In Process and Reality, Whitehead describes his philosophy of organism in terms of an aspiration to
construct a critique of pure feeling, in the philosophical position in which Kant put his Critique of Pure Reason. […] in the organic philosophy Kant’s ‘Transcendental Aesthetic’ becomes a distorted fragment of what should have been his main topic. The datum includes its own interconnections, and the first stage of the process of feeling is the reception into the responsive conformity of feeling whereby the datum, which is mere potentiality, becomes the individualized basis for a complex unity of realization.10
What is lacking in Kant’s Aesthetic, Whitehead reiterates, is a conception of the interconnectedness of feelings: following Hume, Kant “assumes the radical disconnection of impressions qua data, and therefore conceives his transcendental aesthetic to be the mere description of a subjective process appropriating the data by orderliness of feeling.”11 Their complexity notwithstanding, these passages provide a preliminary answer to the question: what, for Whitehead, is an affect? An affect is a “feeling,” which is to say that it is the fundamental relation informing the connectedness of stuff in the universe (or what Whitehead, in the technical language of his speculative metaphysics, calls “actual entities” or “actual occasions”).
From these passages, we immediately grasp much about what an affect (qua feeling) is not (or is not primarily or exclusively): an affect is not an atomic impression or datum that requires the supplementary activity of another agent to be synthesized or brought into relation with other affects; an affect is not the synthesis performed by a higher-order organism on such atomic impressions or data; and an affect is not a product or result of another process. Feelings, moreover, are decidedly not exclusive to certain kinds of beings, i.e., beings endowed with particular types of bodies or particular mental capacities, but are operative at every scale of process from the most minimal (atomic and molecular processes) to the most maximal (geophysical change). And indeed, feelings are also compositional in their own right, meaning that whatever affectivity belongs to a given body or society is the more or less complex composition of all of the feelings belonging to their components.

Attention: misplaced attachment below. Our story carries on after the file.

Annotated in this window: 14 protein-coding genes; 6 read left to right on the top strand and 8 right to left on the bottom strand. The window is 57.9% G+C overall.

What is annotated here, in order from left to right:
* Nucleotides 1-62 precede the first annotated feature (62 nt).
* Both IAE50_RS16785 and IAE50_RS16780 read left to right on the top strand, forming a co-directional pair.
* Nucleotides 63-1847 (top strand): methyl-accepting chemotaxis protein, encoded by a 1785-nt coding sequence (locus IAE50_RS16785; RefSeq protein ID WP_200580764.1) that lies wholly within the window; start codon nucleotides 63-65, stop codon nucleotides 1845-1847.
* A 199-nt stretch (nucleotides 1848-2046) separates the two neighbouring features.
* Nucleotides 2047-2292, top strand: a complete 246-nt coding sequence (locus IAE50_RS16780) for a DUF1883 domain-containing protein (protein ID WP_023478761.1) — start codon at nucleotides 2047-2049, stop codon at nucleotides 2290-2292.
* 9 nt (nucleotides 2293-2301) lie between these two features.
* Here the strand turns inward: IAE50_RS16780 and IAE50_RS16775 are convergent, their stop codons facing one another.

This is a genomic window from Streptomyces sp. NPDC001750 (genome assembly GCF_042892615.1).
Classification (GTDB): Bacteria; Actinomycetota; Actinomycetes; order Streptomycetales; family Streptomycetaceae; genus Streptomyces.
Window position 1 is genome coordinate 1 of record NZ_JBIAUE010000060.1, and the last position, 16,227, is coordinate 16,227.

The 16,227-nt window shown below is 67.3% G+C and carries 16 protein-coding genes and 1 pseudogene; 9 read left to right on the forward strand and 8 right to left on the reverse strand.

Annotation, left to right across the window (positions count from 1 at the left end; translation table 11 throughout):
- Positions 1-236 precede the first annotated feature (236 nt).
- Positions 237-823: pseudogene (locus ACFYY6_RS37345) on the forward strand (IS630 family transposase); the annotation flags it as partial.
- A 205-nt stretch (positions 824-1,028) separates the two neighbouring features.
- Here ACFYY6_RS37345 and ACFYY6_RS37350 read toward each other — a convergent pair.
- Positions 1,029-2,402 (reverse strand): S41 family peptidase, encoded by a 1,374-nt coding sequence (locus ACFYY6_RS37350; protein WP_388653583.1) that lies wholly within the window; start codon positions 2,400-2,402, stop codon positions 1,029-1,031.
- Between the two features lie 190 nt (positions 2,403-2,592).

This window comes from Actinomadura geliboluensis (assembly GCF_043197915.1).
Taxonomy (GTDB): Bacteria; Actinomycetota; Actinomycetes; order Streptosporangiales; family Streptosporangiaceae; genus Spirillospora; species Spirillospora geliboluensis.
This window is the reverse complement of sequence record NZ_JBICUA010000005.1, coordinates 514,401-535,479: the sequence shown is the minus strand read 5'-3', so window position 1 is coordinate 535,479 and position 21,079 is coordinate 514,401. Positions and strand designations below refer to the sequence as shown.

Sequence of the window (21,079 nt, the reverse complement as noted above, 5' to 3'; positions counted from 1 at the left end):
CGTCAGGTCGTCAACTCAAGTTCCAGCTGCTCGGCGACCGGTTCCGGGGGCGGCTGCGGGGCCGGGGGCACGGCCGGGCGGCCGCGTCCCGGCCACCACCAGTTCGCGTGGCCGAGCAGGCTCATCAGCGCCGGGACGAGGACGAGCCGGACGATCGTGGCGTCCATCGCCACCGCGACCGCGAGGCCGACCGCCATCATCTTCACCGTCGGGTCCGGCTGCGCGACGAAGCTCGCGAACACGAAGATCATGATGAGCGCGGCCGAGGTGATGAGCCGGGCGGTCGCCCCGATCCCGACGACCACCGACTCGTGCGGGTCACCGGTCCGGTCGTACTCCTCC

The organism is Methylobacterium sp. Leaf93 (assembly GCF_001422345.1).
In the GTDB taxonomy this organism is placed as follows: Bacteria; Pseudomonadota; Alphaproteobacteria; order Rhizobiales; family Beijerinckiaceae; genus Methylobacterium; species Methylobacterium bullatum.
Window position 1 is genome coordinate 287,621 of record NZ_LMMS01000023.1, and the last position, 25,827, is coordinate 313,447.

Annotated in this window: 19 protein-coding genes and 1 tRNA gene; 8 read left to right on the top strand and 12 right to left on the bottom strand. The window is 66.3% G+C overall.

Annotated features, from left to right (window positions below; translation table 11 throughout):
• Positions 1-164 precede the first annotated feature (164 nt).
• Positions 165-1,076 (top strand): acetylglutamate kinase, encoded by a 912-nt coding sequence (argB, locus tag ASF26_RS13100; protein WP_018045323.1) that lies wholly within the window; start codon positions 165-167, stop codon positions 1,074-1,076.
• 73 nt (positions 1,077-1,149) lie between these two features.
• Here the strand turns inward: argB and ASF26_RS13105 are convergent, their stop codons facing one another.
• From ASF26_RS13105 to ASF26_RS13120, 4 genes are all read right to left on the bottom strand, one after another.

Here, we come upon the most fundamental characteristic of feelings or affects on Whitehead’s account: they are elements of relations constitutive of unities of experience independently of being, and before they can become, qualities or properties of experiencing entities. This is the case whether the unities one is speaking of are those constitutive of elementary physical processes like the enduring existence of a table or stone or those constitutive of conceptual processes characteristic of higher-order beings like human consciousnesses. Such divergent types of process involve highly disparate degrees of intensity, in a sense that has been explicated by philosopher Judith Jones. In her study of Whitehead’s cosmology, aptly titled Intensity, Jones focuses on the power of elements of the settled world to produce contrasts, as well as on the power of these contrasts, in turn, to generate intensity, or more precisely intensities of variant degrees. The general law for such composition is simple: the more elements composing a given actuality, the more intensity.12
Despite immense variations in the degree of intensity (tables and stones involve little more than simple physical repetition and thus very little intensity, whereas consciousness, of all cosmological entities, involves a maximum degree of intensity), this univocal determination of feeling as the reception of data of the settled world that is itself replete with feeling results in a highly anomalous view of affectivity. On this view, it is not some bodily response that produces affect, and affect is not the property or quality of some endowment of internal structure or complexity; rather, affect is the basic building block, the core relationality, that informs the texture of the cosmos, that produces time and space.